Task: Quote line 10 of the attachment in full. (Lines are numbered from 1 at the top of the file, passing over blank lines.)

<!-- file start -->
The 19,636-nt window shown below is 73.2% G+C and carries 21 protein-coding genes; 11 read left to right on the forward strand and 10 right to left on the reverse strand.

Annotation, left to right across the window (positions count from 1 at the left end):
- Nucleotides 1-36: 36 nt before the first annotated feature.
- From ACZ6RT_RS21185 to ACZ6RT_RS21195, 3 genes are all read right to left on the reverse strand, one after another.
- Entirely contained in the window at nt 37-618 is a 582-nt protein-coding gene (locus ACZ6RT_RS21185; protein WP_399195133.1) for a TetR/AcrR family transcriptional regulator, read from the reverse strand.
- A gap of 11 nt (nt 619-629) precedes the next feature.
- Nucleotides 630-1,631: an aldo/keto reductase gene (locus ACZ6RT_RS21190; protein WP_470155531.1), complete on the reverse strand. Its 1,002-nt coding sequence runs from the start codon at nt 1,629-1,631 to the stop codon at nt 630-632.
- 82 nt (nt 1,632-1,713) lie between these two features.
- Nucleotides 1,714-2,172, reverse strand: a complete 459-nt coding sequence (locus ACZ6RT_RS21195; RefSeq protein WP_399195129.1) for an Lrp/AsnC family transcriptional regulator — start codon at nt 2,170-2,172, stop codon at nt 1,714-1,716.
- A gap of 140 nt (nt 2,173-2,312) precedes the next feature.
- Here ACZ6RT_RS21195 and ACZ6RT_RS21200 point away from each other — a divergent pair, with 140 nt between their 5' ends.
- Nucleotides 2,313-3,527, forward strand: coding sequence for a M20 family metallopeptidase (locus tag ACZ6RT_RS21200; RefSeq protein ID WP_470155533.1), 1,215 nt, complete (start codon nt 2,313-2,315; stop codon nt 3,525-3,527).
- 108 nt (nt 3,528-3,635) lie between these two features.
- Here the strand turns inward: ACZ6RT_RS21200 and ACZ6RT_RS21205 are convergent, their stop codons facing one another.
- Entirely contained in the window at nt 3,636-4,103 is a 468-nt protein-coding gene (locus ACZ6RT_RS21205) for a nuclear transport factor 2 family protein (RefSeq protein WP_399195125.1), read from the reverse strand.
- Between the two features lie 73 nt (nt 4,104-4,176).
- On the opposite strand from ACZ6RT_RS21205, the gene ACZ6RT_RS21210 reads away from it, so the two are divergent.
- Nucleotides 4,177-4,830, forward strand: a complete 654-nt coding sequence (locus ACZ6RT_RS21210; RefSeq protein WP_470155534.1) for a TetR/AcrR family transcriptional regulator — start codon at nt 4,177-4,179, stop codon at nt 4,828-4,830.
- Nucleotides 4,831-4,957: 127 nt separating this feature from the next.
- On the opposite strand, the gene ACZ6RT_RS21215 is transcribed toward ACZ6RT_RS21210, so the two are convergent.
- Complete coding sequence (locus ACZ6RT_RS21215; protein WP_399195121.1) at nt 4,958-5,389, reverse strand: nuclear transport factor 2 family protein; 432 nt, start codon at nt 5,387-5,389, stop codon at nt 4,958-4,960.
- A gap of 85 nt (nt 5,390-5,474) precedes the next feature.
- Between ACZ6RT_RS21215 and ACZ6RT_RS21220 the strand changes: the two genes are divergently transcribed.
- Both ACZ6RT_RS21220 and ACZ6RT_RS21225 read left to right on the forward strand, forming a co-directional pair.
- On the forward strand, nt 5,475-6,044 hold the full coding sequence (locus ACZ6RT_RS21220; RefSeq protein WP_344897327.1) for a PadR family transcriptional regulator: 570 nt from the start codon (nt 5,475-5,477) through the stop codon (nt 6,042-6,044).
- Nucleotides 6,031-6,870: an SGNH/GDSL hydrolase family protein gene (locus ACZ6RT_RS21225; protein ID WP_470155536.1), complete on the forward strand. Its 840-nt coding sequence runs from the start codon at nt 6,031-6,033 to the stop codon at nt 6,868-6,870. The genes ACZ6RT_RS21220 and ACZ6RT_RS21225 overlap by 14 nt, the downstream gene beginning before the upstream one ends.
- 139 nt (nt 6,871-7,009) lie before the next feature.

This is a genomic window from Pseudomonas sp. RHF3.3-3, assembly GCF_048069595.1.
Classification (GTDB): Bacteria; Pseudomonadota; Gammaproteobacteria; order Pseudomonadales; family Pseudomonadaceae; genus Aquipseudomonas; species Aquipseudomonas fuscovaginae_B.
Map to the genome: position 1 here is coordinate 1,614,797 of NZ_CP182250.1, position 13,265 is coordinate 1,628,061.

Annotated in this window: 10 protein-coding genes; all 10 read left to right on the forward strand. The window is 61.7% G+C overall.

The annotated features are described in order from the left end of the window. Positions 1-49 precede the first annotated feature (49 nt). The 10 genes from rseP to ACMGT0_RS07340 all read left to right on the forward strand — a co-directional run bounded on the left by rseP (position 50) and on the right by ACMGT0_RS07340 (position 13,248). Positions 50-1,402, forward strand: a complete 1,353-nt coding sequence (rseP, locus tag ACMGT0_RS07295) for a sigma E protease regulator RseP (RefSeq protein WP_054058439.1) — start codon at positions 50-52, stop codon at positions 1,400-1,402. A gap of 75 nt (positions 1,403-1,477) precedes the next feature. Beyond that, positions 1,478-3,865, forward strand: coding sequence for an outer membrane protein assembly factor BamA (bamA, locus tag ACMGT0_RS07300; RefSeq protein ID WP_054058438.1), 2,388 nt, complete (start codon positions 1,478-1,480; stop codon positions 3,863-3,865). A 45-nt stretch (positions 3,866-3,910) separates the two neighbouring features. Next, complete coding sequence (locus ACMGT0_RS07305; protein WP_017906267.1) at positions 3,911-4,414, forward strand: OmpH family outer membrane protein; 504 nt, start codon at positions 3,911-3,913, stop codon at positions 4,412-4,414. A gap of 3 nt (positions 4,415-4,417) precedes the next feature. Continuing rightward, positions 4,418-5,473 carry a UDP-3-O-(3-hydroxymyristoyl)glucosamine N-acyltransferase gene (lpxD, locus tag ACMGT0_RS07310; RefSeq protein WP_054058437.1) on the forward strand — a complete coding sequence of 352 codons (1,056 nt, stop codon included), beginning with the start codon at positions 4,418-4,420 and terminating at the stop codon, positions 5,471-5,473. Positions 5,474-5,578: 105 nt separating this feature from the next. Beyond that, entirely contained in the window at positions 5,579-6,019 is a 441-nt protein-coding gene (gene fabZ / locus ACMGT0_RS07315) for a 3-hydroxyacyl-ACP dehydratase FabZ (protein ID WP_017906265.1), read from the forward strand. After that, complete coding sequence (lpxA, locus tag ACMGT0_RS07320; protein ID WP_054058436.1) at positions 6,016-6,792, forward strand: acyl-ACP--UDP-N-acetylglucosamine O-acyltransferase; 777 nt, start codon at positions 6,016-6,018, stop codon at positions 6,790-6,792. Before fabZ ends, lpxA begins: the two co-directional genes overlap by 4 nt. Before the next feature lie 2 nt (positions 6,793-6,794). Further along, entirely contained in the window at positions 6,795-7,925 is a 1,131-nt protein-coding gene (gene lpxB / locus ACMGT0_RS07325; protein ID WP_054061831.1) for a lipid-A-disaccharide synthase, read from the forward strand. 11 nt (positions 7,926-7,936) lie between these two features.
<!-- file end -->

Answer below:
- A gap of 140 nt (nt 2,173-2,312) precedes the next feature.